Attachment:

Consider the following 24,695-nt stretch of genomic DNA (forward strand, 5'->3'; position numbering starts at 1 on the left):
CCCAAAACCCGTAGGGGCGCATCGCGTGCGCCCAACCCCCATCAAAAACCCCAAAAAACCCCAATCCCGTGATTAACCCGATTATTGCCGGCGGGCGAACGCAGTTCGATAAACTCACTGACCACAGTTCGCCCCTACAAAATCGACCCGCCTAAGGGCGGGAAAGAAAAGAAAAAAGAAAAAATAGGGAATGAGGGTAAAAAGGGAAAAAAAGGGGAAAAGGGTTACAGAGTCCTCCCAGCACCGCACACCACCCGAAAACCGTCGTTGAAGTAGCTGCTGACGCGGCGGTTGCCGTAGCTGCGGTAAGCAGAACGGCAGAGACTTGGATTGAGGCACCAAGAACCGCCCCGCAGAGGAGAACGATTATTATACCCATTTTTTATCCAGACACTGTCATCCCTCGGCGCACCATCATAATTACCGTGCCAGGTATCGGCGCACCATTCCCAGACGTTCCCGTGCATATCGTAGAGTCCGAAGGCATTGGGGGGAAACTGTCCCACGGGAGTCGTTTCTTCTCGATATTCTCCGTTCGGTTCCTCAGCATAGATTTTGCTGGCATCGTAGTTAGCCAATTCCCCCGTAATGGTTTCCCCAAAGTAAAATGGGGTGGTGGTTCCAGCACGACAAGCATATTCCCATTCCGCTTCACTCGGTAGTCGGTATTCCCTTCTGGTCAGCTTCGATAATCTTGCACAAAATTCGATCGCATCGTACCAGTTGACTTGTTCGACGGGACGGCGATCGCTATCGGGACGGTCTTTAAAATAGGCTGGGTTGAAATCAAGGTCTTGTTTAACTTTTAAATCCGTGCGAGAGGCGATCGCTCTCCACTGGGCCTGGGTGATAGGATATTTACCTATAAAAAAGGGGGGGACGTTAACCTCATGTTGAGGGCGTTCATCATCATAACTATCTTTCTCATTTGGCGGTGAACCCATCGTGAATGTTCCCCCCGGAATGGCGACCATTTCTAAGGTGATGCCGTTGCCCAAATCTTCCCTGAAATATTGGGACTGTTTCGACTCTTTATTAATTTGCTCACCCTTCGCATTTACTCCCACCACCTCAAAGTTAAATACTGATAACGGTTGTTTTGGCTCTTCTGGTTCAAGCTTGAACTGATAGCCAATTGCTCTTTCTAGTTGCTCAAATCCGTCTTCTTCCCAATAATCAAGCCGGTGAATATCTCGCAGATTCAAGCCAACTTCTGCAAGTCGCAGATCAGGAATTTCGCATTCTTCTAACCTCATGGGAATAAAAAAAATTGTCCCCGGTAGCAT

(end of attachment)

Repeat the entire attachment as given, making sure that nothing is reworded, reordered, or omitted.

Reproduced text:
Consider the following 24,695-nt stretch of genomic DNA (forward strand, 5'->3'; position numbering starts at 1 on the left):
CCCAAAACCCGTAGGGGCGCATCGCGTGCGCCCAACCCCCATCAAAAACCCCAAAAAACCCCAATCCCGTGATTAACCCGATTATTGCCGGCGGGCGAACGCAGTTCGATAAACTCACTGACCACAGTTCGCCCCTACAAAATCGACCCGCCTAAGGGCGGGAAAGAAAAGAAAAAAGAAAAAATAGGGAATGAGGGTAAAAAGGGAAAAAAAGGGGAAAAGGGTTACAGAGTCCTCCCAGCACCGCACACCACCCGAAAACCGTCGTTGAAGTAGCTGCTGACGCGGCGGTTGCCGTAGCTGCGGTAAGCAGAACGGCAGAGACTTGGATTGAGGCACCAAGAACCGCCCCGCAGAGGAGAACGATTATTATACCCATTTTTTATCCAGACACTGTCATCCCTCGGCGCACCATCATAATTACCGTGCCAGGTATCGGCGCACCATTCCCAGACGTTCCCGTGCATATCGTAGAGTCCGAAGGCATTGGGGGGAAACTGTCCCACGGGAGTCGTTTCTTCTCGATATTCTCCGTTCGGTTCCTCAGCATAGATTTTGCTGGCATCGTAGTTAGCCAATTCCCCCGTAATGGTTTCCCCAAAGTAAAATGGGGTGGTGGTTCCAGCACGACAAGCATATTCCCATTCCGCTTCACTCGGTAGTCGGTATTCCCTTCTGGTCAGCTTCGATAATCTTGCACAAAATTCGATCGCATCGTACCAGTTGACTTGTTCGACGGGACGGCGATCGCTATCGGGACGGTCTTTAAAATAGGCTGGGTTGAAATCAAGGTCTTGTTTAACTTTTAAATCCGTGCGAGAGGCGATCGCTCTCCACTGGGCCTGGGTGATAGGATATTTACCTATAAAAAAGGGGGGGACGTTAACCTCATGTTGAGGGCGTTCATCATCATAACTATCTTTCTCATTTGGCGGTGAACCCATCGTGAATGTTCCCCCCGGAATGGCGACCATTTCTAAGGTGATGCCGTTGCCCAAATCTTCCCTGAAATATTGGGACTGTTTCGACTCTTTATTAATTTGCTCACCCTTCGCATTTACTCCCACCACCTCAAAGTTAAATACTGATAACGGTTGTTTTGGCTCTTCTGGTTCAAGCTTGAACTGATAGCCAATTGCTCTTTCTAGTTGCTCAAATCCGTCTTCTTCCCAATAATCAAGCCGGTGAATATCTCGCAGATTCAAGCCAACTTCTGCAAGTCGCAGATCAGGAATTTCGCATTCTTCTAACCTCATGGGAATAAAAAAAATTGTCCCCGGTAGCAT